Ambulance worker who couldn't get to emergency for three hours says they must strike

Ambulance worker Simon Day says he will never forget responding to an emergency call during a strike.

“A 93-year-old woman had had a fall during a strike,” he remembers. “I apologised for how long it had taken us to get to her – because we are always sorry that people aren’t getting the response they need. She replied: ‘Keep going. Because when you win, we win’.”

On Saturday Simon, 51, who now works as a Clinical Team Mentor Paramedic in the West Midlands, will address a once-in-a-generation ‘Special Congress’ at the TUC’s headquarters in London. Alongside him will be representatives from trade unions whose members stand to lose the right to strike under undemocratic new laws.

The last special Congress took place over 40 years ago in 1982 – back then, to fight Margaret Thatcher’s anti-union legislation. Now, the TUC says the union movement – and the country – is once again in “exceptional circumstances” – given the “unprecedented attack on the right to strike”.

The government has said it will bring in “minimum service levels” in rail, the ambulance service and border security. Ministers are also consulting on rules affecting further workers in hospitals, schools, universities and fire services. The TUC says these laws mean that when workers lawfully vote to strike, they could be forced to attend work – and sacked if they don’t comply. The changes could see one in five workers in Britain – or 5.5 million people – lose the right to strike, according to TUC research.

ambulance worker who couldn't get to emergency for three hours says they must strike

Train driver Dawn says it just won’t work

“On Saturday, unions will be discussing how we take on these spiteful new laws,” says Paul Nowak, TUC General Secretary. “These new Conservative anti- strike laws are unworkable, undemocratic and likely in breach of international law. They represent an unprecedented attack on the right to strike – and they’ll poison industrial relations and drag out disputes. Labour gets this. That’s why they have done the right thing and promised to repeal this nasty legislation at the earliest opportunity. And it’s why employers, politicians and civil society groups are queuing up to oppose this legislation. The UK already has some of the most restrictive trade union laws in Europe. Now the Tories want to make it even harder for people to win fair pay and conditions.”

Simon, a member of the GMB union, finds the idea of ‘Minimum Service Levels’ (MSLs) bitterly ironic given ambulance and A&E waiting times.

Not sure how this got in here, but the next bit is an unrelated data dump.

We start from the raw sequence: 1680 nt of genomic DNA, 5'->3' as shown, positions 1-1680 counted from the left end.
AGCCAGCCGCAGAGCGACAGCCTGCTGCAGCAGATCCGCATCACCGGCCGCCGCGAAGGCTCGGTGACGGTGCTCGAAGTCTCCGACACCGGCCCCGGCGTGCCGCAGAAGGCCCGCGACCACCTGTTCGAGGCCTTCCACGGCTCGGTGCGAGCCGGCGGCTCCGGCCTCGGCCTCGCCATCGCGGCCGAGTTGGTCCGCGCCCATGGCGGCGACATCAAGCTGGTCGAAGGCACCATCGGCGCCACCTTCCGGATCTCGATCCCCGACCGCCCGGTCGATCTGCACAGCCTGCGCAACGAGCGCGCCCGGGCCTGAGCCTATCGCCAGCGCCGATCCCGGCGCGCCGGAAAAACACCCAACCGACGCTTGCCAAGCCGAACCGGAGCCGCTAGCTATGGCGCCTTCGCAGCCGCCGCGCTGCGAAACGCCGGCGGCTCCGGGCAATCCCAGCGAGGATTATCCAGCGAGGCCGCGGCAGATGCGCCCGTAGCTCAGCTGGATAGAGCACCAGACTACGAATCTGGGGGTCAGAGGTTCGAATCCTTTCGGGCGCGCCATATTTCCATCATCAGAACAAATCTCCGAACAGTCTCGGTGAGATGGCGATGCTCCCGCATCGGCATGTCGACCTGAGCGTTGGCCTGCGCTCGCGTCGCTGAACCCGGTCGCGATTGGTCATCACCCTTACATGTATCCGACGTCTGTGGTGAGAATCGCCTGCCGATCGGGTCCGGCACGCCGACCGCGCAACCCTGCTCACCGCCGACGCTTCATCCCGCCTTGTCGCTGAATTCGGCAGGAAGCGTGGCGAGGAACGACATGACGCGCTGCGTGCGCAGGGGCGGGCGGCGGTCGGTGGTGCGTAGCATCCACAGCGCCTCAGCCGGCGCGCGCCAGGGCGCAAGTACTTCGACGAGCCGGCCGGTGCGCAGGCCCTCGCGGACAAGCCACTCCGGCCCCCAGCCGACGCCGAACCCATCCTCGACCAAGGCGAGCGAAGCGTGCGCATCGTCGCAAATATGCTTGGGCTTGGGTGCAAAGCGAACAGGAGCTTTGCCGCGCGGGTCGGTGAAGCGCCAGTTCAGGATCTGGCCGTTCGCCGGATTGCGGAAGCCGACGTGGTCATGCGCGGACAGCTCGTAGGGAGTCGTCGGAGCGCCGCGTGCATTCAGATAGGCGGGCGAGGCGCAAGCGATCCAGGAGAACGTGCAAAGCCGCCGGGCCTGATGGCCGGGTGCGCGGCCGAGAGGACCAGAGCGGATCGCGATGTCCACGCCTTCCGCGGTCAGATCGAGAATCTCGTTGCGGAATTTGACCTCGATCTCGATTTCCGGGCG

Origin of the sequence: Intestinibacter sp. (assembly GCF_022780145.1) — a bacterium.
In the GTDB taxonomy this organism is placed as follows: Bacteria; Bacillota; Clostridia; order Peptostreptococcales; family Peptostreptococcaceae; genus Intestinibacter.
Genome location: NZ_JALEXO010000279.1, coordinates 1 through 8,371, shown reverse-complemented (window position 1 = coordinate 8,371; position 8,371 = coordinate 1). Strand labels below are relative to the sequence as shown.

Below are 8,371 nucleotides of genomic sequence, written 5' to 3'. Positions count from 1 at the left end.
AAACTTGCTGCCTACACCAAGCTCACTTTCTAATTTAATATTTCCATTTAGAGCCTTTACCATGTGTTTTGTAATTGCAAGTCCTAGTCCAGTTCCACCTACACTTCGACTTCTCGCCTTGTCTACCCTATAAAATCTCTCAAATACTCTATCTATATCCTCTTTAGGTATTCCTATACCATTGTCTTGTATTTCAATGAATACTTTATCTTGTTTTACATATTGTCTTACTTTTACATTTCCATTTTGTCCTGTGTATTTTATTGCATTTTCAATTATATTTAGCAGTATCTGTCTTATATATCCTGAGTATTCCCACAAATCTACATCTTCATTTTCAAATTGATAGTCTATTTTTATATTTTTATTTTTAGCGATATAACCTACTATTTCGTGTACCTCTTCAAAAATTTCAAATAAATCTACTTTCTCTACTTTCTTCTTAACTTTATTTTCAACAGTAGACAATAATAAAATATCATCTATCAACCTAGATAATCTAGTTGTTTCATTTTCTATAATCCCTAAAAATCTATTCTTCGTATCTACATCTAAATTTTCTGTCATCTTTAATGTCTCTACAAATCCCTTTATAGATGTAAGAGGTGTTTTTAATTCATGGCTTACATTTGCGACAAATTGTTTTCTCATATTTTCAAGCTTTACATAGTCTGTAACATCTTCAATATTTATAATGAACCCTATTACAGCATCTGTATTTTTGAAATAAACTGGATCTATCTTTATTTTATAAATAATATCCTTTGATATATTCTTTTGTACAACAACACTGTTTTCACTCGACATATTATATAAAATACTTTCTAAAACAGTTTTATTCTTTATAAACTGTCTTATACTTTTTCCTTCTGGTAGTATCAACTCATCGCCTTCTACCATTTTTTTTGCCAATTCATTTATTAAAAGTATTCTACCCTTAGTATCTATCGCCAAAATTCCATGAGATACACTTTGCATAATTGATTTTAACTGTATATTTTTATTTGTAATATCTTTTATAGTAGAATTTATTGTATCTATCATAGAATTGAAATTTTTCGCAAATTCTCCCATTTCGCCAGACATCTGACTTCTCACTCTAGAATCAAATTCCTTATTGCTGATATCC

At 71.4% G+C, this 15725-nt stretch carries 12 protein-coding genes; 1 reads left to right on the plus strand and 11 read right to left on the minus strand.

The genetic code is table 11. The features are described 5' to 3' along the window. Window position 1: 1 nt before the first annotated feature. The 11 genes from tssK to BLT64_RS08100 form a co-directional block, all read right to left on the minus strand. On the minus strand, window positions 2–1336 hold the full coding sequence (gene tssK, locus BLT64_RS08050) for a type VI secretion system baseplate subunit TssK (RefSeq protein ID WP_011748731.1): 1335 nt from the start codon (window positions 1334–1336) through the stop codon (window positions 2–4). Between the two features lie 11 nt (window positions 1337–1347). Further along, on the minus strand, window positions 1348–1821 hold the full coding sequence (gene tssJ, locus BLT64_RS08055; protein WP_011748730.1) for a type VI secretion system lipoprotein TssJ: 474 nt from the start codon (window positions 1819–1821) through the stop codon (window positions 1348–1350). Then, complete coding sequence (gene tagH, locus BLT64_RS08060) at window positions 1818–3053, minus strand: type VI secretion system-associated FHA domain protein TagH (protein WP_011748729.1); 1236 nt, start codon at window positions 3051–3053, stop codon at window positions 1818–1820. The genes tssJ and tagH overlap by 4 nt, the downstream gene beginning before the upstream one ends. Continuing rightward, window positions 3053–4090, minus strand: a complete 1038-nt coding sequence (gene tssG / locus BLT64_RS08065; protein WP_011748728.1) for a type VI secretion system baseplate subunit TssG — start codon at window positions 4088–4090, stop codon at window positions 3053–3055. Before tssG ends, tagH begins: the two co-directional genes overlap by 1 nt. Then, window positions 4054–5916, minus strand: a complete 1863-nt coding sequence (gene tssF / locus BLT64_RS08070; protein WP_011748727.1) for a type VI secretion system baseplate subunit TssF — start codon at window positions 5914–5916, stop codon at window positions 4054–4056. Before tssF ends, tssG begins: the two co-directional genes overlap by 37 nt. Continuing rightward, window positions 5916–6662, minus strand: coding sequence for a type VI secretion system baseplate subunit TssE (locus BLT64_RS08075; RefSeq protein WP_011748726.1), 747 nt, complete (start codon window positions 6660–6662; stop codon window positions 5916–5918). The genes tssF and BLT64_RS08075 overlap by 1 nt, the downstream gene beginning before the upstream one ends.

“At the moment we can’t offer Minimum Service Levels,” he says. “We’d love to be able to, but we can’t. Just this week we responded to a Category 2 call –the response time for that should be 18 minutes but we were three hours. I’d like to ask this government – where are the minimum service levels for the four million children living in poverty in the UK? Where is the minimum service level for patients and for those of us working in the NHS? That’s what the strikes are about.”

Keir Starmer and Angela Rayner have made it clear a Labour government would reverse the anti-strike legislation – setting a clear dividing line between their party and the Conservatives on workers’ rights. “You can’t legislate your way out of 13 years of failure,” Starmer has said of the new law. “Will we repeal it? Yes, we will.”

ambulance worker who couldn't get to emergency for three hours says they must strike

Paul Nowak says laws will poison industrial relations

Michelle Codrington-Rogers, 45, a member of NASUWT, teaches at a large secondary school in Oxfordshire. “I teach Citizenship so I’m having to talk to children about a government that’s trying to abolish the right to strike,” she says. “Teachers never want to strike. When we do, the first thing we do is look at the lessons we’ll miss and think of the children. Industrial action is just one part of trying to protect the children we teach.”

Jeff, who can’t be named because of his frontline job in the Border Control Force, says his union, PCS, recently surveyed 190,000 members. “Over 40,000 were in receipt of in-work benefits,” he says. “Ironically, some of those are working for the DWP administering benefits and they need them to survive themselves.” Dawn Stewart, 51, is a train driver working for Thameslink in mid-Beds. She says minimum service levels for the rail sector will mean running a 40 per cent service.

ambulance worker who couldn't get to emergency for three hours says they must strike

Teacher and union member Michelle Codrington-Rogers

“For us to do that, we need 60-70% of staff to be working,” she says. “That means you’re restricting the right to strike of almost three-quarters of your workforce.

“How do you decide who works? It will create so much division. How will we cope safely with overcrowding on minimal services? You have to redo timetables, and services have to fit and cross over with other services. It just isn’t workable in our sector. The Rail Delivery Group and the companies don’t want it either, so the government isn’t listening to the industry at all.”

ambulance worker who couldn't get to emergency for three hours says they must strike

Sir Keir Starmer and Angela Rayner

The government claims the new laws “will not prevent a union from organising industrial action,” and will protect public safety. Prime Minister Rishi Sunak has said the “right to strike has to be balanced with the right of the British public to be able to go about their lives without suffering completely undue disruption.”

For Dawn Stewart the volume of strikes facing the government is not a reason for new legislation, but shows how much the country is suffering. “The fact there are so many workers, from so many sectors, having to strike tells you that it’s the government at fault, not the workers,” she says.

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